How to play while you’re away
by Michael Bull
Theatre is a demanding profession, to say the least. Not to take anything away from any other courses Mount Royal offers, but few demand so much not only mentally, but physically as well. Yoga, calisthenics, deep
breathing and, most of all, an assured sense of self are not only required, but also demanded.
With summer fast approaching, the theatre students of Mount Royal University are venturing out of the comfy confines of their hallowed halls, and for the first time will venture forth into the unknown and often scary world of professional theatre.
Glenda Stirling, an instructor for the performance department for a number of years, understands the focus required for students to maintain discipline over the summer months.
“They are definitely encouraged to continue their breathing and movement, because once they come back it’s really hard if you haven’t done anything for four months,” says Stirling. “What we really do though, is try to encourage them to read plays. Not only in terms of material for their monologues, but just keeping that actor mindset.”
Simon Burke can’t help but agree. A former theatre student himself, he witnessed first-hand the effects of a lackadaisical regimen and laments what could have been. “I definitely read plays,” he remembers. “I read Waiting for Godot and some other one that I can’t remember, but unfortunately that’s all I did.”
With classes specializing in movement and voice and an emphasis on not only mental acuity but physical well-being as well, even a tenure as short as a few months can have a devastating effect on the performance of an actor if they don’t practice during their off time.
Burke says: “It’s kind of stupid now to think about it, but discipline is huge in terms of acting, and I stopped all my breathing exercises and didn’t do any vocals or anything, so when I came back I was basically a giant blob. To come back from that after everybody else kept at it all summer was just impossible. So I dropped out.”
Adds Stirling: “You can definitely tell [which] students keep on top of their game. They come back and they are just pretty much really good to go. You have to keep moving. We encourage them to keep acting or take a recreational dancing class. There are one-day incentives or multi-day workshops that help them maintain that focus over the summer.”
This summer the theatre department, specifically the performance side, is advertising audition workshops by award-winning performers and, like always, are pushing students to get involved in the theatre scene in Calgary.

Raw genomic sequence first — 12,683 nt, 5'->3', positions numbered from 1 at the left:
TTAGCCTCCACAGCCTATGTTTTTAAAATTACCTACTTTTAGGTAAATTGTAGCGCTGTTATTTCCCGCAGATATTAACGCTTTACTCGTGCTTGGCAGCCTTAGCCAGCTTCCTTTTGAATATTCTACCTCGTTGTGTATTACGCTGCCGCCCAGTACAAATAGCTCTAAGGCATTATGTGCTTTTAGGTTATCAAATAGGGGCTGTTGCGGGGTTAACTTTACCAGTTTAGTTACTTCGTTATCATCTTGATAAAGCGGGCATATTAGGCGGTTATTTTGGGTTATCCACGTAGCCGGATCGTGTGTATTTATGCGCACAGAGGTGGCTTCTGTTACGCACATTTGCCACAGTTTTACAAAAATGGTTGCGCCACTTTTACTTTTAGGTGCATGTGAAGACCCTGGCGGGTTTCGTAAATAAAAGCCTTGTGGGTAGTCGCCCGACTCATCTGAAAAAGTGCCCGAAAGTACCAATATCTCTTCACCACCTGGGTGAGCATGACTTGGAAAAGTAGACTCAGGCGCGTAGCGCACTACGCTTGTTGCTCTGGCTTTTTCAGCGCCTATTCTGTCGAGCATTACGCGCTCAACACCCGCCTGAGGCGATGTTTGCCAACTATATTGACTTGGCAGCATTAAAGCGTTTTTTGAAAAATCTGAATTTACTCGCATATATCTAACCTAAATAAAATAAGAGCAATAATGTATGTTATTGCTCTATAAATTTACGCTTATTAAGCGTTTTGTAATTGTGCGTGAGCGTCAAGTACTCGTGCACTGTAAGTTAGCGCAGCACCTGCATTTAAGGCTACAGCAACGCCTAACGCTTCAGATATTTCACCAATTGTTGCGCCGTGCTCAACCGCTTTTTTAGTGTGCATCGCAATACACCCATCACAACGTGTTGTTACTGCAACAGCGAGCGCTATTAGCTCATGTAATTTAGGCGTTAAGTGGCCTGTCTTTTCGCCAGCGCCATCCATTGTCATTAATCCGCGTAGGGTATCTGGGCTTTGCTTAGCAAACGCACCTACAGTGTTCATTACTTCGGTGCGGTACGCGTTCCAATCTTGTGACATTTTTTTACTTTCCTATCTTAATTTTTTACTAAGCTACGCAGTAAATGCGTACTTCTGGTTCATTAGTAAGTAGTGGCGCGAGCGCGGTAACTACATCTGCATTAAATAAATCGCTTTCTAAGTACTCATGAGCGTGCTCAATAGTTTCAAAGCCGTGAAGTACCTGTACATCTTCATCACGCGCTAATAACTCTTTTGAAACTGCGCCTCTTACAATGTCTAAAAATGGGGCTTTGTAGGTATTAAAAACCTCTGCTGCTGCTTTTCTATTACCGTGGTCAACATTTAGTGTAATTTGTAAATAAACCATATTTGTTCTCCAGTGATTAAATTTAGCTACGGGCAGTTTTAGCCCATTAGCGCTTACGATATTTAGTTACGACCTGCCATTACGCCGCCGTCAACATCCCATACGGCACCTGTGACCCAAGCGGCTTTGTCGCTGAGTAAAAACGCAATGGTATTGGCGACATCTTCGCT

Kelsey Ledbury is a stage manager working on plays all across the city. An alumnus of the theatre program with a focus in technical, she thinks that while the technical side may not be as physically demanding as the performance side, they still have to go out and get involved.
“We were told to go volunteer and to usher wherever we could,” says Ledbury. “A lot of us were pushed to do Shakespeare in the Park, since that has a direct connection to the department. It’s not to say I did, but the opportunity was definitely there. I actually went back to my high school and worked on their musical, so that was really fun.”
However influential the glamour of Shakespeare in the Park may be, Stirling is quick to point out that students have to go beyond that: “They can’t hire everybody.”
Adds Ledbury: “In terms of the technical department, they didn’t really say to keep constant contact with them, because I think they thought we were at an age that we could handle ourselves, but they helped a whole bunch. They would refer our name to outside companies and I would get a call and say, ‘I heard your name from Robin, I heard your name from so and so.’ That was always nice.”
With such a close-knit program, it is common to hear students calling teachers by a first-name basis, and teachers taking a personal interest in the students they are teaching.
“We are extremely specialized,” says Stirling. “At the end of the first year (it’s a two-year program), we have a one-on-one teacher/student evaluation that everybody goes through, and it’s quite remarkable that in terms of how everybody is in the same ballpark, so to speak, they are all still on different levels. I might tell one student they need to work on calisthenics or another student to work on breathing, so it’s different for every student in terms of what they need to do to not only maintain but grow and mature.”
Telly James, another product of the Mount Royal theatre department, has a slightly different opinion. James graduated from the program in 2007 and has had a steady diet of work since, but his route has had less self-imposed roadblocks than most.
“People take themselves too seriously,” says James. “I never did anything like that. I didn’t really do anything. I took the break as a blessing and did my own thing. Maybe I’m just lucky, but when I came back I was still really focused. Maybe I was just focused on getting through it, but still. Maybe I’m a hater. I did the opposite.”
James believes that regardless of the amount of hard work one does over the break period, if you want to do it, and you want to do it for life, the rest will follow.
“It’s just life man,” says James. “If people want to see you and if you want to make yourself seen, then you will. I try not to think about it too much.”
Different opinions aside, the students aren’t the only ones that need a break. After eight months of vigorous teaching, the instructors of the theatre department can’t deny the chance for rest and relaxation. However, it doesn’t mean they are taking time off.
“We encourage students to contact us if they need anything at all, and most do, but in all honesty, we need a break too,” says Stirling. Ask and you shall receive.